Kirkpatrick: You’ve said three things that you’d like to see happen. Legislation was one. What do you think should happen legislatively?
Renduchintala: Again, it’s a case of the legislative bodies understanding a bit more deeply about what’s happening in the technology environment and figuring out how they could be capitalizing that technology towards a mainstream burgeoning. It’s really all about things like understanding what kind of security regimes would be required, what kinds of interoperability regimes would be required, the way data can be shared and aggregated to generate higher orders of value. All of those are areas which I think some degree of involvement from legislature is required in order for us to make sure that we’re moving along vectors which, ultimately, when we’ve concluded will have the ability to be deployed.
Kirkpatrick : Another big piece that concerns you is a national R&D strategy, driven, in large part, by Washington, but not only. Talk about that.
Renduchintala: It goes back to the fact that there are some things where you need to have a clear understanding set amongst everybody playing on a specific field so that their efforts are coordinated toward being able to provide added value to each other. Again, we talked about some examples such as autonomous driving and the regulation, for example, of things like drones. The role in which the country can set a national agenda in terms of being able to foster the growth of those areas is pretty important.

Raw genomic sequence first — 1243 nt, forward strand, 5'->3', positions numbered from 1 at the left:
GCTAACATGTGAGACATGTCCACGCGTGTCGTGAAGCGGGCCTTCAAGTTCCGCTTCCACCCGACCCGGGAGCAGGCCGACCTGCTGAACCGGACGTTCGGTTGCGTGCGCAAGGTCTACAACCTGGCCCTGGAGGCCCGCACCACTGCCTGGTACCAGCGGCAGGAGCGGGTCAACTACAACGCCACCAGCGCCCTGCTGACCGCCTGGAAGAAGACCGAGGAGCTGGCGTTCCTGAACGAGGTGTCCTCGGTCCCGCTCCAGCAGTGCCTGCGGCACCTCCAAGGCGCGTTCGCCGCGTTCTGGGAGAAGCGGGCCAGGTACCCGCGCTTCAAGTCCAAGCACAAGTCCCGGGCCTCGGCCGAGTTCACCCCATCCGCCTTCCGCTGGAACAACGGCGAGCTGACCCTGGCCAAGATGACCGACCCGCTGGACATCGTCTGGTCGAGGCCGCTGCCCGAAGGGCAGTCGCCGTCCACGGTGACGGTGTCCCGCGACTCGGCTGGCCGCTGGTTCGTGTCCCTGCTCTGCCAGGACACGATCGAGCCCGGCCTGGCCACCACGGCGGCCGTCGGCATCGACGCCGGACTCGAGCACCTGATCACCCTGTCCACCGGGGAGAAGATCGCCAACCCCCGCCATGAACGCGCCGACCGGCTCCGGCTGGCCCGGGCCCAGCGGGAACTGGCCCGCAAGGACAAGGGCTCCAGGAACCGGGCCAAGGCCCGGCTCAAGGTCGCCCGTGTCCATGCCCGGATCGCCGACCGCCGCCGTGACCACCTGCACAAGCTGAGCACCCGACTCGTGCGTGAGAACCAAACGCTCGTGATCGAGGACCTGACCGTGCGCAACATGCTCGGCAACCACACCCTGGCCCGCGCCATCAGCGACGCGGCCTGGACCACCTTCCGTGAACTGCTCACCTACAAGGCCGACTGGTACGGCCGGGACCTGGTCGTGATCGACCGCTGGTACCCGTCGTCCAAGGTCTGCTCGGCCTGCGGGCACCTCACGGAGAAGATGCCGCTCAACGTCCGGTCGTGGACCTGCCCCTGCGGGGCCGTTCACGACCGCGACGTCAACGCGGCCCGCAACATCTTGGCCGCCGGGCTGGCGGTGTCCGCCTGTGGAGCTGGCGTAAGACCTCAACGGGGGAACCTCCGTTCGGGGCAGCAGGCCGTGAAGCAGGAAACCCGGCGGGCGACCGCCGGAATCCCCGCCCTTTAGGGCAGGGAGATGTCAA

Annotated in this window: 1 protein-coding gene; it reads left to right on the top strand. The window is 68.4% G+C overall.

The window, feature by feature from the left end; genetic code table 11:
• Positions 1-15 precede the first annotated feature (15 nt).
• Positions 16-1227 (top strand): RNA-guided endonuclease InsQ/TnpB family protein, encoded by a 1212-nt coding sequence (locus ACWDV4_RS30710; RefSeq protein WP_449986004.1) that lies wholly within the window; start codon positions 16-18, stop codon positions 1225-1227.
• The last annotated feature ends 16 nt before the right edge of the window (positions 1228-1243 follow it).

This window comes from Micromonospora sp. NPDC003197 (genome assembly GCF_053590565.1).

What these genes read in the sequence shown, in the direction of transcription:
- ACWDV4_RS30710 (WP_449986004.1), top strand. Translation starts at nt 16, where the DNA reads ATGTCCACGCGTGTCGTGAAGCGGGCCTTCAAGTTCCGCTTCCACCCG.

Kirkpatrick: Security, you mentioned it, that’s a key part of what you think the government needs to very methodically tackle in this regard, right?
Renduchintala: Again, I go back to, more in the roles of defining policy and defining performance expectations. Clearly security is a very topical subject in the area of IoT today. It’s not just about security of the end device. What we’re going to really see is data being transferred across very wide networks, and that data is probably going to be aggregated with other sources of data in order to create higher orders of information. Therefore, the processes by which secure data is exposed so that it can be aggregated with other types of data to create higher order information needs to be governed as well.